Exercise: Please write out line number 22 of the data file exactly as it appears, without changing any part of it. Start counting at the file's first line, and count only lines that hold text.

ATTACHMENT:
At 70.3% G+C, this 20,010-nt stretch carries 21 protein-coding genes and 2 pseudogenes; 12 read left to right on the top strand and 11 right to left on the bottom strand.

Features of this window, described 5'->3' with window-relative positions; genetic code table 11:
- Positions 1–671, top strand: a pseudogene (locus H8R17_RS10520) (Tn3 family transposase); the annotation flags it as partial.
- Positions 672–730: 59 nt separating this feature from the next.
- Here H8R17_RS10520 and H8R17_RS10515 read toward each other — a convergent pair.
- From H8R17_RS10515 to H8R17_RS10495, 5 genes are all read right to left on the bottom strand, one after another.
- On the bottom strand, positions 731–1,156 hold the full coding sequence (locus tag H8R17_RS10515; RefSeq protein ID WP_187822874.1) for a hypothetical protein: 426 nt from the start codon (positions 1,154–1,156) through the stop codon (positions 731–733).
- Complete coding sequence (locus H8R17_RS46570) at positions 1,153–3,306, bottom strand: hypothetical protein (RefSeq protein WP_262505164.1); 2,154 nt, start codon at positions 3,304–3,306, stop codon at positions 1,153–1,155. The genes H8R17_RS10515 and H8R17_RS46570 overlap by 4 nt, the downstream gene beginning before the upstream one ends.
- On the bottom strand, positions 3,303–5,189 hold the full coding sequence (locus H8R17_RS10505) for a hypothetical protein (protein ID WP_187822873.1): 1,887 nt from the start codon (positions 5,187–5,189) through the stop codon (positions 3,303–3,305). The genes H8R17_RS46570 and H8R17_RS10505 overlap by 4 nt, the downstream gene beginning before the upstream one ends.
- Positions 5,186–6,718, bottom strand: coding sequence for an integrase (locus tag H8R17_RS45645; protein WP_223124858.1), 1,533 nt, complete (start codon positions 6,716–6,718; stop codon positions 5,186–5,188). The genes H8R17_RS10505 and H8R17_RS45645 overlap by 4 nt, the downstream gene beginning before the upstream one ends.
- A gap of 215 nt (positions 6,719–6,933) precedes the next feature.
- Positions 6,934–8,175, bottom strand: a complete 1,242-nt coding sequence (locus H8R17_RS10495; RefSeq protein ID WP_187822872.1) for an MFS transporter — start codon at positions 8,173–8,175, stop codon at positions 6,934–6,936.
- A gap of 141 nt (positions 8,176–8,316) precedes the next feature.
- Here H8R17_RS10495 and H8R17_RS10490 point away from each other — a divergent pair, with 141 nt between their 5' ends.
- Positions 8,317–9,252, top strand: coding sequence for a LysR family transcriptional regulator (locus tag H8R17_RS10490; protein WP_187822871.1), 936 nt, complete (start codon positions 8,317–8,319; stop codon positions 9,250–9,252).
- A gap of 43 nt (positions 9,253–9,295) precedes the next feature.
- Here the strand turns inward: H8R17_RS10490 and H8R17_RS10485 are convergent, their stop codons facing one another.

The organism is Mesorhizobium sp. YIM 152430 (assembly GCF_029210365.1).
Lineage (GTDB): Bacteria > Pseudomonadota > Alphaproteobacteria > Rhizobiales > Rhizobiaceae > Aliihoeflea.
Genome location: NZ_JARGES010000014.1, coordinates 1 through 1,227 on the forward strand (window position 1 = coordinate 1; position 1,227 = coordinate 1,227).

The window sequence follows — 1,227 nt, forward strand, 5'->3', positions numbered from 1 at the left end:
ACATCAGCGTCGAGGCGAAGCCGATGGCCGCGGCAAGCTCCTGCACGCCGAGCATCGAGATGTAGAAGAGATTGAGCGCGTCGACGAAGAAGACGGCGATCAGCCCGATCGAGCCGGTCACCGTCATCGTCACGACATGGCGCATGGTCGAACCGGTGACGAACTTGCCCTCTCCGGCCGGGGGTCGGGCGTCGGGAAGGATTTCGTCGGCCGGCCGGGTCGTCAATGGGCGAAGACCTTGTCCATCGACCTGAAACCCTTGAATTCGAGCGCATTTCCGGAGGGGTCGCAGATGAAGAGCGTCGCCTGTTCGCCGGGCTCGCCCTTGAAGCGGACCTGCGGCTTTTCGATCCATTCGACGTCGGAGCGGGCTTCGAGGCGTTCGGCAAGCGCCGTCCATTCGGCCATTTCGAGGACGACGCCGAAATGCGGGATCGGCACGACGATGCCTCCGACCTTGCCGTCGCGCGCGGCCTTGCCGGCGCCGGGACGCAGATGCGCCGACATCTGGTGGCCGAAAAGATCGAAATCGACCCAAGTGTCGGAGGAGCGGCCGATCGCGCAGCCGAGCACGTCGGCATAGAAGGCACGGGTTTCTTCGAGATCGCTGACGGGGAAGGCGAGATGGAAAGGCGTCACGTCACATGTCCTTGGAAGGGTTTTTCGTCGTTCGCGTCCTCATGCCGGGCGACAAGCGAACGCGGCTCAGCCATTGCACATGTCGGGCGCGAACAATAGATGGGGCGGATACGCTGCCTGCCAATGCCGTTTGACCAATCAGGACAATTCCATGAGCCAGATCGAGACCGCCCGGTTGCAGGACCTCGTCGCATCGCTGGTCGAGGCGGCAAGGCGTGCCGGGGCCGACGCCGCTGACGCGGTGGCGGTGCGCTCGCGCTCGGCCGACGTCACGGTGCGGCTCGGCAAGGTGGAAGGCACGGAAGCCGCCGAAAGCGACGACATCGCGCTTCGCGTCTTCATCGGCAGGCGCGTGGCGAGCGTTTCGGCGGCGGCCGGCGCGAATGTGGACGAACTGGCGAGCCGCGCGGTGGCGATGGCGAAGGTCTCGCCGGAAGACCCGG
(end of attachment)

ACATCAGCGTCGAGGCGAAGCCGATGGCCGCGGCAAGCTCCTGCACGCCGAGCATCGAGATGTAGAAGAGATTGAGCGCGTCGACGAAGAAGACGGCGATCAGCCCGATCGAGCCGGTCACCGTCATCGTCACGACATGGCGCATGGTCGAACCGGTGACGAACTTGCCCTCTCCGGCCGGGGGTCGGGCGTCGGGAAGGATTTCGTCGGCCGGCCGGGTCGTCAATGGGCGAAGACCTTGTCCATCGACCTGAAACCCTTGAATTCGAGCGCATTTCCGGAGGGGTCGCAGATGAAGAGCGTCGCCTGTTCGCCGGGCTCGCCCTTGAAGCGGACCTGCGGCTTTTCGATCCATTCGACGTCGGAGCGGGCTTCGAGGCGTTCGGCAAGCGCCGTCCATTCGGCCATTTCGAGGACGACGCCGAAATGCGGGATCGGCACGACGATGCCTCCGACCTTGCCGTCGCGCGCGGCCTTGCCGGCGCCGGGACGCAGATGCGCCGACATCTGGTGGCCGAAAAGATCGAAATCGACCCAAGTGTCGGAGGAGCGGCCGATCGCGCAGCCGAGCACGTCGGCATAGAAGGCACGGGTTTCTTCGAGATCGCTGACGGGGAAGGCGAGATGGAAAGGCGTCACGTCACATGTCCTTGGAAGGGTTTTTCGTCGTTCGCGTCCTCATGCCGGGCGACAAGCGAACGCGGCTCAGCCATTGCACATGTCGGGCGCGAACAATAGATGGGGCGGATACGCTGCCTGCCAATGCCGTTTGACCAATCAGGACAATTCCATGAGCCAGATCGAGACCGCCCGGTTGCAGGACCTCGTCGCATCGCTGGTCGAGGCGGCAAGGCGTGCCGGGGCCGACGCCGCTGACGCGGTGGCGGTGCGCTCGCGCTCGGCCGACGTCACGGTGCGGCTCGGCAAGGTGGAAGGCACGGAAGCCGCCGAAAGCGACGACATCGCGCTTCGCGTCTTCATCGGCAGGCGCGTGGCGAGCGTTTCGGCGGCGGCCGGCGCGAATGTGGACGAACTGGCGAGCCGCGCGGTGGCGATGGCGAAGGTCTCGCCGGAAGACCCGG